Maryland Highway Injury Update: Treat All Roadside Emergencies Seriously Due to Potentially Life-Threatening Consequences

We don’t have to tell anyone that being hit by a car as a pedestrian is a no-win situation. Aside from a handful of superheroes, nobody — or perhaps we should we say, no “body” — can very well survive the impact of a fast moving, two-ton lump of iron and steel. It is because a person on foot is no match for an motor vehicle, not even a relatively light-weight motorcycle — and being struck by a commercial truck is simply unthinkable in our estimation.

As Baltimore personal injury attorneys, we know that the chances of being injured to the point of partial paralysis or long-term disability are quite high when it comes to car-pedestrian collisions. In addition to broken bones and compound fractures, damage to organs and internal bleeding are possible results of these kinds of crashes. For those unfortunate victims, a significant percentage of car-bicycle and truck-pedestrian wrecks result in death.

It’s a fact that nearly three-quarters of fatal pedestrian accidents occur in urban areas like Baltimore and the District of Columbia, but this doesn’t mean that being on-foot in rural region is any less dangerous. The higher speeds in less dense portions of the state can mean the death rate among those hit by a car in more open areas is actually high as well. While rarer than injuries and fatalities suffered by drivers and passenger of motor vehicles, an average of 4,000 pedestrian fatalities each year across this nation is nothing to sneeze at.

One place that is probably more dangerous than any street corner in any large metro area is on the roadside of a high-speed interstate. The sheer volume and speed of passing cars and trucks only amplifies the chances of being injured or killed on one of our many expressways. Many people tend to forget, that once outside of the relative safety of a vehicle passenger compartment, a driver and/or occupants of a motor vehicle are suddenly in the same category as the thousands of men, women and children killed each year on U.S. roadways.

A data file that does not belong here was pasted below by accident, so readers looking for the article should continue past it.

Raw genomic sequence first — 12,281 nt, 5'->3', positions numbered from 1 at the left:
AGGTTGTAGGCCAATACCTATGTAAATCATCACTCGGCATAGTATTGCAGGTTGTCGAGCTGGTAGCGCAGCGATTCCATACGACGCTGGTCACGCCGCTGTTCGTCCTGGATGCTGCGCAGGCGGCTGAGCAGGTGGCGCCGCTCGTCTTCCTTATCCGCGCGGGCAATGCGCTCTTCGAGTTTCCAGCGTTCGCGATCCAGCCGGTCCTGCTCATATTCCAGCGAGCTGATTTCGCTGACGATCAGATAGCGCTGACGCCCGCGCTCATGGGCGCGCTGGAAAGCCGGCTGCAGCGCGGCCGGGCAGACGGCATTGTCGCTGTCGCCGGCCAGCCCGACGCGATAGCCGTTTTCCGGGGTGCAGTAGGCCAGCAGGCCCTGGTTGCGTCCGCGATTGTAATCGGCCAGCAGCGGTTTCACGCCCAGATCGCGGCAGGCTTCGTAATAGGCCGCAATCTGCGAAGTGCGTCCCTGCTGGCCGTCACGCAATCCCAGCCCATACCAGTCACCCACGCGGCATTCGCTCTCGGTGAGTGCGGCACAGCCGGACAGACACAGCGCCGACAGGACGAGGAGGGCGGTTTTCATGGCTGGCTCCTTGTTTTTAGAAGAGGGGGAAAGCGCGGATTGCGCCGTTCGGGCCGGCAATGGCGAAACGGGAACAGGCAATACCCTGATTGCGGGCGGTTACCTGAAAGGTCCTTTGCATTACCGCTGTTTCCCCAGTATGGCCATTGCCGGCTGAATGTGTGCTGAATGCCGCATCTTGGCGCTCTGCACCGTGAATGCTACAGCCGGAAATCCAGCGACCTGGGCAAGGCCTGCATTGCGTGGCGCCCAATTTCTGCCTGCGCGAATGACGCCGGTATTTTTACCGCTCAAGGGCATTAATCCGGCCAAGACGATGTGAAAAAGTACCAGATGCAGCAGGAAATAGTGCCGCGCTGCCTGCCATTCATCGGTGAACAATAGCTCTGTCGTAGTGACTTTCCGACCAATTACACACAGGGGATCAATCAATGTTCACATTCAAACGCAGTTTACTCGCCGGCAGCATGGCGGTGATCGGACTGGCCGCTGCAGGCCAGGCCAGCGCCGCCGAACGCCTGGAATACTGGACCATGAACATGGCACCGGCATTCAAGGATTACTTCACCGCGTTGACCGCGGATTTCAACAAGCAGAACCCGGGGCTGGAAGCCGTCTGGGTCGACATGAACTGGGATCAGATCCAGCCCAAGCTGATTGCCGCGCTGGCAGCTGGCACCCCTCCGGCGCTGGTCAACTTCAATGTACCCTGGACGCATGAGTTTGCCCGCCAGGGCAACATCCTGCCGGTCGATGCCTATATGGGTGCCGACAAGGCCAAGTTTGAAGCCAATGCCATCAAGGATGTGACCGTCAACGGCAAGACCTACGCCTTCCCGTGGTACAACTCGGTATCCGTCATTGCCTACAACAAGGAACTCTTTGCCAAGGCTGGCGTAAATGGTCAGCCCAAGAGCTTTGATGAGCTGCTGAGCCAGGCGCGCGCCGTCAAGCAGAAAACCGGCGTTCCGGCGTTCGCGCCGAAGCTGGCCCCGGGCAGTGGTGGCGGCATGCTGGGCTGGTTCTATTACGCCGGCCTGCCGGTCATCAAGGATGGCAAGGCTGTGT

Such was the case a while back when a Good Samaritan was killed as he attempted to help change a flat tire for a motorist by the roadside on Rte 152 in Joppa, MD. According to the news article we ran across, the 54-year-old victim had come to the aid of a driver whose vehicle was disabled by a punctured tire. Based on police reports, the victim had parked his pickup truck in front of the disabled vehicle on the shoulder of northbound 152 just prior to the fatal collision.

Even though the driver of the car with the flat had parked what some people would feel was well off the roadway, at least as far as practicable, the driver of an oncoming Volkswagen apparently lost control of her vehicle and it skidded into the disabled car. Police information indicated that the victim and another man, a 41-year-old Vehicle Recovery Technician with the Maryland Transportation Authority Police, were working on the flat tire on the driver-side of the car when the VW hit them.

By the time EMS personnel arrived at the scene of the accident, the victim was already dead from fatal injuries received in the collision. The driver of the disabled vehicle, who was in the back seat of her car at the time of the crash was not injured during the event. The state vehicle technician did receive serious injuries and was taken to R Adams Crowley Shock Trauma Center in Baltimore; his condition was listed as stable at the time of the news report.

One can only look back on this incident and see it as an object lesson in the things that can and do go wrong in the real world. All the good intentions in the world are not a defense against the unexpected. And we can only recommend caution to those who find themselves in similar situations going forward. While one may not be able to predict the future, being ready for the unexpected might help save a life, even if it’s your own. Please use caution when out on any of our roads.

Pedestrian Killed, MdTA Worker Injured While Changing Tire on Route 152 in Joppa;; December 17, 2012

Contact Information